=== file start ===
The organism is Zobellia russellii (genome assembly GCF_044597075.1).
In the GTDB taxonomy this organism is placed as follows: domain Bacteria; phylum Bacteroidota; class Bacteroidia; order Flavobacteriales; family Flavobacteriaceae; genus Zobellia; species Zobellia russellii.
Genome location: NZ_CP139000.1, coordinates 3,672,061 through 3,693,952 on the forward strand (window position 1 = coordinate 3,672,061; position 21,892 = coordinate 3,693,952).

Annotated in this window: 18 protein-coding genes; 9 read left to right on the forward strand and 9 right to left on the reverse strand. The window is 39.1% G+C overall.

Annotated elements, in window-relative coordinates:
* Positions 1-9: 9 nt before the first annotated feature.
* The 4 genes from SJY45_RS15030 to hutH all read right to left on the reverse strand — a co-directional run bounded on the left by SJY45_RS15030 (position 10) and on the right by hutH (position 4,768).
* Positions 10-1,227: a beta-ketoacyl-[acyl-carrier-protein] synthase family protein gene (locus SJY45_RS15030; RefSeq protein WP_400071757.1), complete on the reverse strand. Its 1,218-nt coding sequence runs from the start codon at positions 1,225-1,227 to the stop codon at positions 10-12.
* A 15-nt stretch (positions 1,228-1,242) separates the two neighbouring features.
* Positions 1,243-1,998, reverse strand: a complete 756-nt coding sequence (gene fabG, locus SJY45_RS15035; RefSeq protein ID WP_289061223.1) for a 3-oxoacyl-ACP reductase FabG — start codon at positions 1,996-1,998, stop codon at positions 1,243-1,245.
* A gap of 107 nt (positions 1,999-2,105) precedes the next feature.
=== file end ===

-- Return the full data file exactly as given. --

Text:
The organism is Zobellia russellii (genome assembly GCF_044597075.1).
In the GTDB taxonomy this organism is placed as follows: domain Bacteria; phylum Bacteroidota; class Bacteroidia; order Flavobacteriales; family Flavobacteriaceae; genus Zobellia; species Zobellia russellii.
Genome location: NZ_CP139000.1, coordinates 3,672,061 through 3,693,952 on the forward strand (window position 1 = coordinate 3,672,061; position 21,892 = coordinate 3,693,952).

Annotated in this window: 18 protein-coding genes; 9 read left to right on the forward strand and 9 right to left on the reverse strand. The window is 39.1% G+C overall.

Annotated elements, in window-relative coordinates:
* Positions 1-9: 9 nt before the first annotated feature.
* The 4 genes from SJY45_RS15030 to hutH all read right to left on the reverse strand — a co-directional run bounded on the left by SJY45_RS15030 (position 10) and on the right by hutH (position 4,768).
* Positions 10-1,227: a beta-ketoacyl-[acyl-carrier-protein] synthase family protein gene (locus SJY45_RS15030; RefSeq protein WP_400071757.1), complete on the reverse strand. Its 1,218-nt coding sequence runs from the start codon at positions 1,225-1,227 to the stop codon at positions 10-12.
* A 15-nt stretch (positions 1,228-1,242) separates the two neighbouring features.
* Positions 1,243-1,998, reverse strand: a complete 756-nt coding sequence (gene fabG, locus SJY45_RS15035; RefSeq protein ID WP_289061223.1) for a 3-oxoacyl-ACP reductase FabG — start codon at positions 1,996-1,998, stop codon at positions 1,243-1,245.
* A gap of 107 nt (positions 1,999-2,105) precedes the next feature.